African statisticians, data experts to introduce a roadmap for statistical systems

Ethiopia’s Deputy Prime Minister, Mr Demeke Mekonnen has urged African statisticians and data experts to design a roadmap for the reform and modernisation of Africa’s official statistical systems.

This is contained in a statement issued by the Communications Section of the Economic Commission for Africa (ECA) on Tuesday .

Mekonnen, who is also Ethiopia’s Minister for Foreign Affairs, said this while addressing the joint opening session of meetings being held in Addis Ababa.

The meetings were part of the Eighth Statistical Commission for Africa (STATCOM).

The minister said the road map would provide reliable information for informed decision making.

He also spoke on the need for “comprehensive tools” that could enable governments to create and execute policies required to achieve the digital goals needed for efficient regional integration.

“It is unfortunate that Africa continues to have the highest proportion of unregistered births and deaths in the world.

“This situation, which has endured for a very long time, must change, and this event should define the steps Africa must take to stop the tragedy of invisibility,” he said d.

The minister, however, said only a handful of countries were capable of producing sufficient quality mortality and cause of death statistics to guide public health decision-making and planning.

He said that this was during the COVID-19 pandemic.

Mr Oliver Chinganya, Director of the ECA’s African Centre for Statistics spoke on the negative impact of the pandemic on civil registration and vital statistics systems.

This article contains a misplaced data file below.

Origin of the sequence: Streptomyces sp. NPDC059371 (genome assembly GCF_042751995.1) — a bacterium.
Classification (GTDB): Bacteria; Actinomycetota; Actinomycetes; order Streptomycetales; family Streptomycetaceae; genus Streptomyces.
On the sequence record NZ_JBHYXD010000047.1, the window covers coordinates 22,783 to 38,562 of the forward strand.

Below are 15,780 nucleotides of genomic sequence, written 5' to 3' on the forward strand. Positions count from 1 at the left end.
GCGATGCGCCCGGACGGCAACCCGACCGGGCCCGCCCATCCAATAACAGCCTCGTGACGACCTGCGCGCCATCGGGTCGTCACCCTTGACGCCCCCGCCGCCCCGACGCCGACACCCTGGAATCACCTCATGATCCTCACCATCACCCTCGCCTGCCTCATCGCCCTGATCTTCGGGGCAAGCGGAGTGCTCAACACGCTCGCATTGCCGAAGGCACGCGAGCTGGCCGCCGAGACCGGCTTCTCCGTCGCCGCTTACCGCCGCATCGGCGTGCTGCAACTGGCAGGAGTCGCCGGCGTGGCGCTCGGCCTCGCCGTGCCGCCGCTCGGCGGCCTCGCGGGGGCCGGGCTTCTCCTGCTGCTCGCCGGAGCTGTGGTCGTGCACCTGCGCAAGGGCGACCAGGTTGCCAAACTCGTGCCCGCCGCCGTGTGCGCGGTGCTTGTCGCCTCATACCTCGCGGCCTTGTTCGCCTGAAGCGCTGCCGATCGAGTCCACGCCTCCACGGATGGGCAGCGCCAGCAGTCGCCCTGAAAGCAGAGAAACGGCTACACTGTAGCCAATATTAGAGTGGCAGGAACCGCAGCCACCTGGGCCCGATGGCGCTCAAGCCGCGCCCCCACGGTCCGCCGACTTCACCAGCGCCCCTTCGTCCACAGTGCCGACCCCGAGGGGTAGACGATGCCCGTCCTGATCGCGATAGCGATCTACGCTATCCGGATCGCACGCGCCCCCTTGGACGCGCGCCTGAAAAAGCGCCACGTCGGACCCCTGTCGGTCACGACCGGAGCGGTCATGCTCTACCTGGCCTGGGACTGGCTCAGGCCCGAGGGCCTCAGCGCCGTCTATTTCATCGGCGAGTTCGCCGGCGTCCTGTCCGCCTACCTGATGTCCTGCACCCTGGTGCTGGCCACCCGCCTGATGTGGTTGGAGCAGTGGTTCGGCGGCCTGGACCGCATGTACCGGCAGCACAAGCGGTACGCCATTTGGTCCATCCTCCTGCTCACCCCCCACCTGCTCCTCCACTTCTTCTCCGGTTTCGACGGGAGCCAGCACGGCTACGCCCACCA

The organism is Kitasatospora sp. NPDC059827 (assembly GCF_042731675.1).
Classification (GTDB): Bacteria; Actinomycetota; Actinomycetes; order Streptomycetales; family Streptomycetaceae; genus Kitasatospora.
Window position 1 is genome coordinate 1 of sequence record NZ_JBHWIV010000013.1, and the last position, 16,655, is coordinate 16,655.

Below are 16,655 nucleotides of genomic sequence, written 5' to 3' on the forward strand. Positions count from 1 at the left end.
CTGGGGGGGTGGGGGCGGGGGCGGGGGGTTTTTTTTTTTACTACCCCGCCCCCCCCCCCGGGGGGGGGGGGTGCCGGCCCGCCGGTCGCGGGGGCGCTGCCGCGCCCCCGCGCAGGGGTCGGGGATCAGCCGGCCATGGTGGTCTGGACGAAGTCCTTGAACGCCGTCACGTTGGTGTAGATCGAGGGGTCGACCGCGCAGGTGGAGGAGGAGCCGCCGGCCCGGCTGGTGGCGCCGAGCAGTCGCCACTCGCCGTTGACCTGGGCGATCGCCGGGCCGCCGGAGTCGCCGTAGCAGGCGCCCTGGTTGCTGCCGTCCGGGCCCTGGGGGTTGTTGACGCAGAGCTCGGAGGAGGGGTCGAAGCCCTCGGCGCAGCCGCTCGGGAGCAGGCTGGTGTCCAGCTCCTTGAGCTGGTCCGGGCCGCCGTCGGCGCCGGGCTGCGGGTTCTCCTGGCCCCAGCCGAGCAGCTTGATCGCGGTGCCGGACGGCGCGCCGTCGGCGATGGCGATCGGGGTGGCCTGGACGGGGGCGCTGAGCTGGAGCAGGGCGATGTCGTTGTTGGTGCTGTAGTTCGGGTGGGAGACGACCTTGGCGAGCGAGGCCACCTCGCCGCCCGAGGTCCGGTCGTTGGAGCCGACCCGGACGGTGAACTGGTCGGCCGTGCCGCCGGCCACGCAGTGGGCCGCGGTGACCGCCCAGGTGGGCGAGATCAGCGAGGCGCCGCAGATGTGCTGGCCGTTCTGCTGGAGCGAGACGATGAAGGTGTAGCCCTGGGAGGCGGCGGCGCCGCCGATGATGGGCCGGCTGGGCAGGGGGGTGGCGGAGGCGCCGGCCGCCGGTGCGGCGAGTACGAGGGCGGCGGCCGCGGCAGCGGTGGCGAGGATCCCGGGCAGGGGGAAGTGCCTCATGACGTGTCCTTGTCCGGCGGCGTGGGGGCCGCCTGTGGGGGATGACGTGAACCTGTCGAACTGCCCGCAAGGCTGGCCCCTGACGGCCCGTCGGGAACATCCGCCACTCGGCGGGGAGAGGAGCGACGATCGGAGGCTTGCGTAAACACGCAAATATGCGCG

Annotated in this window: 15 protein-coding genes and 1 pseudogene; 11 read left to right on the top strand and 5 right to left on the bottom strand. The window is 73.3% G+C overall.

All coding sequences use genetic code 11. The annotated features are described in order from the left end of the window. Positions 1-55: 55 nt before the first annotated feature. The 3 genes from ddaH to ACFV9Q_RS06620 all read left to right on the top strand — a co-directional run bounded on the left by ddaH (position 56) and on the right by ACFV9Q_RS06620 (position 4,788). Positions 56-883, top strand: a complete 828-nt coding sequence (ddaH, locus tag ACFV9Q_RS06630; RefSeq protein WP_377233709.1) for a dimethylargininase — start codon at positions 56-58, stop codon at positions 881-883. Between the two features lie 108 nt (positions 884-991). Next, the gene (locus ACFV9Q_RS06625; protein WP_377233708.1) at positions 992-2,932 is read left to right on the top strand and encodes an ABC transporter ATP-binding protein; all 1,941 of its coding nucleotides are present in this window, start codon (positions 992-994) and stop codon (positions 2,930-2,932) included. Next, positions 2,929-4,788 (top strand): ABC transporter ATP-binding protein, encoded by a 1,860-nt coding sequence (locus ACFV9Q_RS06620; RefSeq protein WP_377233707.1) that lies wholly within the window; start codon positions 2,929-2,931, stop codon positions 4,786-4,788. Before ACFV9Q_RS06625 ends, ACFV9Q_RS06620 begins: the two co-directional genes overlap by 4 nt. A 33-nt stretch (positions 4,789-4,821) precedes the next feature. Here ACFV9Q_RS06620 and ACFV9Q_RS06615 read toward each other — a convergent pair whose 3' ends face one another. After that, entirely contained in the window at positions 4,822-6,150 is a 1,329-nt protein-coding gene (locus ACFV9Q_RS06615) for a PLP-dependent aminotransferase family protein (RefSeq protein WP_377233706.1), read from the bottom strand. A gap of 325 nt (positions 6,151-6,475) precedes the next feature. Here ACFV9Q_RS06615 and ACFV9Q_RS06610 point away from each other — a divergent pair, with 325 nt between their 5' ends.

Chinganya said this was particularly in Africa, which led to the absence of vital data.

“Data and statistics have never been more significant than they are now – they are needed to influence policies and measure progress to attain the 2030 Agenda for sustainable development as well as the African Union Agenda 2063.”

He spoke on the importance of modernising Africa’s data for facilitating regional integration.

Chiganya said it was for “enhancing the accuracy and efficiency of decision-making in support of a stronger regional integration in Africa”.

According to him, barriers to economic progress could only be overcome through a reliable data ecosystem.

“Participate in creative and innovative methods to solve some of the major obstacles facing National Statistics Offices such as limited funding, insufficient personnel, inadequate Information Technology infrastructure, and inadequate legislative framework.”

He called on African governments to generate and package data and statistics to guarantee that the narrative of Africa’s progress was properly captured.

Chinganya said the ECA was committed to providing technical assistance to member countries to restructure and modernise their statistics systems.

In a keynote address, Chris Baryomunsi, Uganda Minister for ICT and National Guidance spoke on the need to develop agile statistical systems that were resilient to crises.

Baryomunsi said such crises heavily impacted statistical production and National Statistical Systems.

He spoke on the need to improve administrative data and civil registration systems.

Baryomunsi said the systems together accounted for up to 70 per cent of the data required to monitor national development processes.

“It has been declared a ‘scandal of immense proportion’ that at the turn of the third millennium, few countries in Africa have complete civil registration systems.

“This scandal has had serious implications for vital statistics, human and constitutional rights, policy and national development,” Baryomunsi said.

The Eighth Statistical Commission for Africa was organised under the theme: “Modernising Data Ecosystem in Africa to Support Regional integration”.

It sought to strengthen the inter-related natural linkages between data, statistics and civil registration.

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